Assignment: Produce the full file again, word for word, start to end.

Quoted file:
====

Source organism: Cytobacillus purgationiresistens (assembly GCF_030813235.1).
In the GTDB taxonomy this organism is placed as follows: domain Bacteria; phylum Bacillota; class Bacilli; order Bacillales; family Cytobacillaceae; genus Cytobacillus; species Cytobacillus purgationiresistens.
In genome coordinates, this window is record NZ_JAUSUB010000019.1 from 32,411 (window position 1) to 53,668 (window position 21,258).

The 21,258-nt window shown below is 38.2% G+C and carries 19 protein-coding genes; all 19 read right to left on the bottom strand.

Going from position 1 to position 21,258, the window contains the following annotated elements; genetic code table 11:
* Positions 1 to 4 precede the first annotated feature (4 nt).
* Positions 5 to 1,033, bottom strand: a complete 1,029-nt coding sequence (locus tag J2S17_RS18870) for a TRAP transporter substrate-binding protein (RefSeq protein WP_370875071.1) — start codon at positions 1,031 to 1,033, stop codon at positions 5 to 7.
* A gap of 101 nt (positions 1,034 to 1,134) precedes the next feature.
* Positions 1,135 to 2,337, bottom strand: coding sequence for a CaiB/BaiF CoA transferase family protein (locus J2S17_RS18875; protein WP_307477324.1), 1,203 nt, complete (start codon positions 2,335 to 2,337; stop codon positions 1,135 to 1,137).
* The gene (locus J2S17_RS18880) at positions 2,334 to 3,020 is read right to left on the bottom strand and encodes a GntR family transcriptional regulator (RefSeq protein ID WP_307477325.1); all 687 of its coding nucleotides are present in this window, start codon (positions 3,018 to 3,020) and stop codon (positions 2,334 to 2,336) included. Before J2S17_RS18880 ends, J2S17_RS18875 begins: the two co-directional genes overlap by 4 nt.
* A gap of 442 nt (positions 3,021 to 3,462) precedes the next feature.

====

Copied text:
Source organism: Cytobacillus purgationiresistens (assembly GCF_030813235.1).
In the GTDB taxonomy this organism is placed as follows: domain Bacteria; phylum Bacillota; class Bacilli; order Bacillales; family Cytobacillaceae; genus Cytobacillus; species Cytobacillus purgationiresistens.
In genome coordinates, this window is record NZ_JAUSUB010000019.1 from 32,411 (window position 1) to 53,668 (window position 21,258).

The 21,258-nt window shown below is 38.2% G+C and carries 19 protein-coding genes; all 19 read right to left on the bottom strand.

Going from position 1 to position 21,258, the window contains the following annotated elements; genetic code table 11:
* Positions 1 to 4 precede the first annotated feature (4 nt).
* Positions 5 to 1,033, bottom strand: a complete 1,029-nt coding sequence (locus tag J2S17_RS18870) for a TRAP transporter substrate-binding protein (RefSeq protein WP_370875071.1) — start codon at positions 1,031 to 1,033, stop codon at positions 5 to 7.
* A gap of 101 nt (positions 1,034 to 1,134) precedes the next feature.
* Positions 1,135 to 2,337, bottom strand: coding sequence for a CaiB/BaiF CoA transferase family protein (locus J2S17_RS18875; protein WP_307477324.1), 1,203 nt, complete (start codon positions 2,335 to 2,337; stop codon positions 1,135 to 1,137).
* The gene (locus J2S17_RS18880) at positions 2,334 to 3,020 is read right to left on the bottom strand and encodes a GntR family transcriptional regulator (RefSeq protein ID WP_307477325.1); all 687 of its coding nucleotides are present in this window, start codon (positions 3,018 to 3,020) and stop codon (positions 2,334 to 2,336) included. Before J2S17_RS18880 ends, J2S17_RS18875 begins: the two co-directional genes overlap by 4 nt.
* A gap of 442 nt (positions 3,021 to 3,462) precedes the next feature.